Sizing presses embodying the present invention have uniquely positionable pressing tools with inclined adjacent workpiece-contacting surfaces which efficiently contact and reduce the widths of a slab whatever the tool draft may be. Also, presses embodying the present invention are particularly useful in connection with reversing lines because the tools can be repositioned in about the time it takes to reverse the direction of slab-travel. If desired, the tools can be repositioned while the tail end of the slab is still in the press after a prior pass.
Presses embodying the present invention rotatably support a pair of generally opposed pressing tools. Each pressing tool has adjacent first and second workpiece-contacting surfaces which are opposed to the adjacent first and second workpiece-contacting surfaces, respectively, of the other tool. The first and second workpiece-contacting surfaces of each tool generally extend in different substantially vertical planes. As used in this disclosure, the first workpiece-contacting surfaces refers to the first pressing surfaces to contact an advancing workpiece and the second workpiece-contacting surfaces refers to the adjacent pressing surfaces which next contact the workpiece.
Oscillating means operatively connect the pressing tools with the press for oscillating the tools toward and away from each other. Preferably, both tools are oscillated in order to most effectively reduce the workpiece width to the maximum extent and the oscillations are synchronized with the workpiece movement through the press, which is substantially continuous.
In a preferred practice of the present invention, a workpiece is positioned between the opposed pressing tools in an opened press. The tools are oscillated toward each other and against the sides of the workpiece to press an initial length of the workpiece to a lesser width. The tools are then rotated relative to each other to simultaneously further reduce the width of only a portion of the initial length of the workpiece and reduce the width of an adjacent length of the workpiece. Thus, the practice of the present invention may be employed to fully utilize the pressing tool and to produce workpieces without rough sides.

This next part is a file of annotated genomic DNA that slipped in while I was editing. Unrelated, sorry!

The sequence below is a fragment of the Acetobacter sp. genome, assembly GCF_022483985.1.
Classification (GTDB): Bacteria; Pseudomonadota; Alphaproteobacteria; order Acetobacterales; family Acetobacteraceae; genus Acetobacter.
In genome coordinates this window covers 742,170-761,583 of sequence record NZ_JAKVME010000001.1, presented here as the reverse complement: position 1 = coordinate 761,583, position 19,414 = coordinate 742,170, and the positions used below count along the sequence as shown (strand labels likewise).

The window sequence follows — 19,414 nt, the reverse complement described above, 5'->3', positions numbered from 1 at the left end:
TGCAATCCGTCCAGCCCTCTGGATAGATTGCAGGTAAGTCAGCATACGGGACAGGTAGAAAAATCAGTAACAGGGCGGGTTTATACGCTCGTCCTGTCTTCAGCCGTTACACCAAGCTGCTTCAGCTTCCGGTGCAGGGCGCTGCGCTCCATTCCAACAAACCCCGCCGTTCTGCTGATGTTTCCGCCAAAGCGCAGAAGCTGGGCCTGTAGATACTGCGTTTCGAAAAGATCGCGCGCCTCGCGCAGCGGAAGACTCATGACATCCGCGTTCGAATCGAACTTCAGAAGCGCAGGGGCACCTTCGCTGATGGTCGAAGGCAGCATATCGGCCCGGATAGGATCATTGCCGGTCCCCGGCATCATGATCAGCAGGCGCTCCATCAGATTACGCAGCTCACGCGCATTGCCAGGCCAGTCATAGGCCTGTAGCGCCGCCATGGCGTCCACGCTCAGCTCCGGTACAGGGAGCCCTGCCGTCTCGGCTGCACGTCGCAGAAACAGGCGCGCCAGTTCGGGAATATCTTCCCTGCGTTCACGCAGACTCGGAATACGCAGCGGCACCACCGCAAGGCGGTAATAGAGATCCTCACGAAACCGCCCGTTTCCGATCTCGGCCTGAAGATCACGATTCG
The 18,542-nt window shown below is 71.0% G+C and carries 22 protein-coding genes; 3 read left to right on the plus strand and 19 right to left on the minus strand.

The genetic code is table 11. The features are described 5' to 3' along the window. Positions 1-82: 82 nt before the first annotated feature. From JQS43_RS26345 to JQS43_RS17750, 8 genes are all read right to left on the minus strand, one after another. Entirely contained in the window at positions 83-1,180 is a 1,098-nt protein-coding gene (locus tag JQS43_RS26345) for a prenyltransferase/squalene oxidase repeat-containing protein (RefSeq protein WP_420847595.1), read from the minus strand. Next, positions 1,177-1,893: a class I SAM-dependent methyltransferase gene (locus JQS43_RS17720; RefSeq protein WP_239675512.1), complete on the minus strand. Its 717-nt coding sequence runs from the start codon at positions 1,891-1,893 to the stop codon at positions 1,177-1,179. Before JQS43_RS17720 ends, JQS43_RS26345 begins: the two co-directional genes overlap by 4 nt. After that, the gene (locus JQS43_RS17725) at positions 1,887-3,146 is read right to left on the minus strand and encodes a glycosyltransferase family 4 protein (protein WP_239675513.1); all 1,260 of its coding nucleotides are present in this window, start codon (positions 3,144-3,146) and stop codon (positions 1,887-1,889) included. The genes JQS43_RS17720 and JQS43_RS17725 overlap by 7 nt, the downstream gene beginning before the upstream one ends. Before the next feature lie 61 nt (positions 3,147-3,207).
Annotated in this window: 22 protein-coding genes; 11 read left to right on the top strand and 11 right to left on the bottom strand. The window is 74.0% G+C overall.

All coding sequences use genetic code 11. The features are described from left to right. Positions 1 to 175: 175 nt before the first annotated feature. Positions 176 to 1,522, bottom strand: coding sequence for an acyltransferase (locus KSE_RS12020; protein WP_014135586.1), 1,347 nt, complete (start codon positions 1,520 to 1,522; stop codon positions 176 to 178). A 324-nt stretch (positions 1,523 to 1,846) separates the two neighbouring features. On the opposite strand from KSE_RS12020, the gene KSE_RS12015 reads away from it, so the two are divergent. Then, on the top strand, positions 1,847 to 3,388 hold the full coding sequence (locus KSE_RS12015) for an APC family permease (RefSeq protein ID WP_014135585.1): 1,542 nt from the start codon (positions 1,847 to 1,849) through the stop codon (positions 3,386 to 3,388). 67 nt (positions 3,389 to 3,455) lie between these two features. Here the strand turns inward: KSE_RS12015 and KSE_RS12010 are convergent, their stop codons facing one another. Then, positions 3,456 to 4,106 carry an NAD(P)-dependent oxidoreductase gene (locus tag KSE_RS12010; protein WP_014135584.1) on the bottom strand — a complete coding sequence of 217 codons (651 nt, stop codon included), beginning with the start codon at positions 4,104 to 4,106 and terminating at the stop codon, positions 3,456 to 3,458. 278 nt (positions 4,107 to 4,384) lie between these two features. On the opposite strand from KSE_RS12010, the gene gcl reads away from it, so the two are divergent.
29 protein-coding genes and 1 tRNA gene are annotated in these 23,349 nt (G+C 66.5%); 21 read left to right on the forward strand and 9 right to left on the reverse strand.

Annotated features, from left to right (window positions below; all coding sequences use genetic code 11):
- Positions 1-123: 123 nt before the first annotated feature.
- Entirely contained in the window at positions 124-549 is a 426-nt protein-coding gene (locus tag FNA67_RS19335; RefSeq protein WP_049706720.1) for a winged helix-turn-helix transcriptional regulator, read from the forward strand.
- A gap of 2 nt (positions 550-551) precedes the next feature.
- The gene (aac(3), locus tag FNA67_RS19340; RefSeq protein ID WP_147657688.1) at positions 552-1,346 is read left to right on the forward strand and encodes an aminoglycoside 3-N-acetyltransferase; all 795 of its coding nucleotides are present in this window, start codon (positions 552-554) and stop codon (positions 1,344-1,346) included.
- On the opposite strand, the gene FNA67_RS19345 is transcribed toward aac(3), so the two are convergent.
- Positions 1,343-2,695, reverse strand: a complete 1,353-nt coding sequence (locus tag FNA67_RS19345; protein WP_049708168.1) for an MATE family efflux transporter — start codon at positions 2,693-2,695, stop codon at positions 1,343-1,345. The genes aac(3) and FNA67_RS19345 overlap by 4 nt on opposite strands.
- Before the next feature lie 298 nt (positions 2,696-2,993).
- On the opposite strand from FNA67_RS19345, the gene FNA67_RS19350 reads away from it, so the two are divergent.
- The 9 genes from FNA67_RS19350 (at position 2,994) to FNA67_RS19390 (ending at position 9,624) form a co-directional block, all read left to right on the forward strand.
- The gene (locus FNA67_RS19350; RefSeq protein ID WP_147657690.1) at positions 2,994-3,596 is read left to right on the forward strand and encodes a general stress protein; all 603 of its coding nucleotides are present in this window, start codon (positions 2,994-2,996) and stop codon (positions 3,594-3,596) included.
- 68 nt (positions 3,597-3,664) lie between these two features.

Other details, objects and advantages of the invention will become apparent as the following description of a presently preferred embodiment thereof and of a presently preferred method of practicing the invention proceeds.
In the accompanying drawings:
FIG. 1 is a generally schematic plan view of a (fully opened) sizing press embodying the present invention;
FIG. 2 is a partial front view of the (closed) sizing press of FIG. 1 generally taken along section line 2--2, which is partially sectioned along its transverse centerline and partially broken away to show the pressing tools;
FIG. 3 is a schematic plan view of the sizing press of FIG. 1 with a block diagram showing a computer process control system for pressing a workpiece;
FIGS. 4a-4e are diagrams showing a preferred sequence for pressing a workpiece.
FIG. 1 generally shows the head end 6 and the tail end 7 of a workpiece such as a slab 8 which is being pressed to a reduced width in a sizing press 10 in one or more passes. The sizing press 10 generally has a base structure 12 which is at least partially embedded in a plant floor (not shown). The base 12 supports upright structures 14, 16 which are held in spaced relation against stops 18 of rods 20, 22 by nuts 24 threadedly engaged with the tie rods 20, 22 or by other suitable positioning means.